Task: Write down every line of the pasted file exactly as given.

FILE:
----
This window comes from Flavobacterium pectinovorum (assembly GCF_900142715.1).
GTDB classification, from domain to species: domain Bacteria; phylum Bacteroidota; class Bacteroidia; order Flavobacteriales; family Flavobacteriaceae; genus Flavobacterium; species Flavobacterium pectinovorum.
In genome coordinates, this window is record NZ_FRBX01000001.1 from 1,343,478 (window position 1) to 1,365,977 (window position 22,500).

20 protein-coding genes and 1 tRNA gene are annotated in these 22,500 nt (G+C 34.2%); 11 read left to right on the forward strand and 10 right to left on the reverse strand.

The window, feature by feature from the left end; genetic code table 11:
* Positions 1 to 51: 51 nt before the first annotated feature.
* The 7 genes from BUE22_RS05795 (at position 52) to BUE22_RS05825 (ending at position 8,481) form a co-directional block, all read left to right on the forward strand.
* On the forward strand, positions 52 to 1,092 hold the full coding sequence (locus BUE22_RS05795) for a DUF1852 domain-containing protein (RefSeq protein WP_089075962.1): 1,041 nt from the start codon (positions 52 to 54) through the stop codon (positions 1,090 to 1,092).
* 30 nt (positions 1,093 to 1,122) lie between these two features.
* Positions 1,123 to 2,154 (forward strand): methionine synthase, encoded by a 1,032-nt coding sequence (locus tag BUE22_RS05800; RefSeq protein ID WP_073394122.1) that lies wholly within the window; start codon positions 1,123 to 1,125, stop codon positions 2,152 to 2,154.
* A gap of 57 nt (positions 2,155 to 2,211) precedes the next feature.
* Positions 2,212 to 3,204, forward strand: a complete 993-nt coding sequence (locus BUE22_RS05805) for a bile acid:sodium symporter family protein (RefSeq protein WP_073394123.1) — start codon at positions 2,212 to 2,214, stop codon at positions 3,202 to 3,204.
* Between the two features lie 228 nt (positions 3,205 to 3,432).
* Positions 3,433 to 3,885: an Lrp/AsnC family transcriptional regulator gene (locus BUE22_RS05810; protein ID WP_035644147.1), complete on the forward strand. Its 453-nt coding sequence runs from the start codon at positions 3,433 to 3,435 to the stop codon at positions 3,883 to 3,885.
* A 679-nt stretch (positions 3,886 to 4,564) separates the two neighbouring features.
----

This window comes from Flavobacterium pectinovorum (assembly GCF_900142715.1).
GTDB classification, from domain to species: domain Bacteria; phylum Bacteroidota; class Bacteroidia; order Flavobacteriales; family Flavobacteriaceae; genus Flavobacterium; species Flavobacterium pectinovorum.
In genome coordinates, this window is record NZ_FRBX01000001.1 from 1,343,478 (window position 1) to 1,365,977 (window position 22,500).

20 protein-coding genes and 1 tRNA gene are annotated in these 22,500 nt (G+C 34.2%); 11 read left to right on the forward strand and 10 right to left on the reverse strand.

The window, feature by feature from the left end; genetic code table 11:
* Positions 1 to 51: 51 nt before the first annotated feature.
* The 7 genes from BUE22_RS05795 (at position 52) to BUE22_RS05825 (ending at position 8,481) form a co-directional block, all read left to right on the forward strand.
* On the forward strand, positions 52 to 1,092 hold the full coding sequence (locus BUE22_RS05795) for a DUF1852 domain-containing protein (RefSeq protein WP_089075962.1): 1,041 nt from the start codon (positions 52 to 54) through the stop codon (positions 1,090 to 1,092).
* 30 nt (positions 1,093 to 1,122) lie between these two features.
* Positions 1,123 to 2,154 (forward strand): methionine synthase, encoded by a 1,032-nt coding sequence (locus tag BUE22_RS05800; RefSeq protein ID WP_073394122.1) that lies wholly within the window; start codon positions 1,123 to 1,125, stop codon positions 2,152 to 2,154.
* A gap of 57 nt (positions 2,155 to 2,211) precedes the next feature.
* Positions 2,212 to 3,204, forward strand: a complete 993-nt coding sequence (locus BUE22_RS05805) for a bile acid:sodium symporter family protein (RefSeq protein WP_073394123.1) — start codon at positions 2,212 to 2,214, stop codon at positions 3,202 to 3,204.
* Between the two features lie 228 nt (positions 3,205 to 3,432).
* Positions 3,433 to 3,885: an Lrp/AsnC family transcriptional regulator gene (locus BUE22_RS05810; protein ID WP_035644147.1), complete on the forward strand. Its 453-nt coding sequence runs from the start codon at positions 3,433 to 3,435 to the stop codon at positions 3,883 to 3,885.
* A 679-nt stretch (positions 3,886 to 4,564) separates the two neighbouring features.